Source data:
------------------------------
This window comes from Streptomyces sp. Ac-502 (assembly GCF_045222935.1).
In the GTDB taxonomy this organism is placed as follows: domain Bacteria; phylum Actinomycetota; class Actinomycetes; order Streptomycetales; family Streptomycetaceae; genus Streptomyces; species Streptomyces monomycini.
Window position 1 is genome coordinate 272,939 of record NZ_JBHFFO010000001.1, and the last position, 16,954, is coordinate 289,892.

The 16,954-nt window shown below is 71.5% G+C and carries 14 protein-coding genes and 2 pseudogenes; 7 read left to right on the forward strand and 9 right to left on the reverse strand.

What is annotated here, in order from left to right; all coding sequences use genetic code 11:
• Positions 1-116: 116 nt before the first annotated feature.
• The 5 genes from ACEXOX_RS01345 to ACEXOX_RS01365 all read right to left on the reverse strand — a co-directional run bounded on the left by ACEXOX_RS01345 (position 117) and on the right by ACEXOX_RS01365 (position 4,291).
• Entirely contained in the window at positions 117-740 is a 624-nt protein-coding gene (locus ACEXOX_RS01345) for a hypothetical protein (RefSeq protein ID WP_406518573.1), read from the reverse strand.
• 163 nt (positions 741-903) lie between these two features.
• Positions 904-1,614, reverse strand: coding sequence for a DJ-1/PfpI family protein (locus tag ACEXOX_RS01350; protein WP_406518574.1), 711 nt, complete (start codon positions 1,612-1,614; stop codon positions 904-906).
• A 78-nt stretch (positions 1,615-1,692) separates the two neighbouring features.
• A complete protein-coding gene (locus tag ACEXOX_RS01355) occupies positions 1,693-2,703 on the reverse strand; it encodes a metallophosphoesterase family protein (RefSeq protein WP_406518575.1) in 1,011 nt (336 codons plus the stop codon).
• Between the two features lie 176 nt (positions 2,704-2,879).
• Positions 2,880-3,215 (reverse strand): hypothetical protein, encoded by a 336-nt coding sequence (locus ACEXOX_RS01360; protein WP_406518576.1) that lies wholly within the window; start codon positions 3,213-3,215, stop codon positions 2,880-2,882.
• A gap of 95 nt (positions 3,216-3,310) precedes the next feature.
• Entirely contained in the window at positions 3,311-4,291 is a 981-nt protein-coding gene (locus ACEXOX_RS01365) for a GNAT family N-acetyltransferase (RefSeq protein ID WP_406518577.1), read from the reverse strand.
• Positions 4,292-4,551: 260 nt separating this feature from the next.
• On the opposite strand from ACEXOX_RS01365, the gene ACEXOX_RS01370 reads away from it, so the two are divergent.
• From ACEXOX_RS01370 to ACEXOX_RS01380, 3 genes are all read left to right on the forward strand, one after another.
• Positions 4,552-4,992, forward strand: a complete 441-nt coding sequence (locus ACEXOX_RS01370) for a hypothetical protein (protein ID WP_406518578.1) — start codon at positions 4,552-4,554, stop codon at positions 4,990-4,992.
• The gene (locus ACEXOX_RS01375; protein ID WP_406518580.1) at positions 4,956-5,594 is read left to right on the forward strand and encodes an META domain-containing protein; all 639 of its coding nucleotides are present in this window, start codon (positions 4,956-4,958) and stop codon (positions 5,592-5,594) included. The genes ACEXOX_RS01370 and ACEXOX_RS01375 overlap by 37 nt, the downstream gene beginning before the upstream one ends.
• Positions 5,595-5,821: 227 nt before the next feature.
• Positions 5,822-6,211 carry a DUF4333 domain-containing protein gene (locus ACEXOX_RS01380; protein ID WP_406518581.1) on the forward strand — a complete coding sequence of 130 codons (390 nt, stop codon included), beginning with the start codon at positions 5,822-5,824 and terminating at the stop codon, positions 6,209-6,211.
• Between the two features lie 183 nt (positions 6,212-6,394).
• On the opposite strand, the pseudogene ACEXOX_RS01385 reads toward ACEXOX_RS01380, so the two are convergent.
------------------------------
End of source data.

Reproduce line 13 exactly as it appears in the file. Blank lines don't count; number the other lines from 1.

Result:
• Between the two features lie 176 nt (positions 2,704-2,879).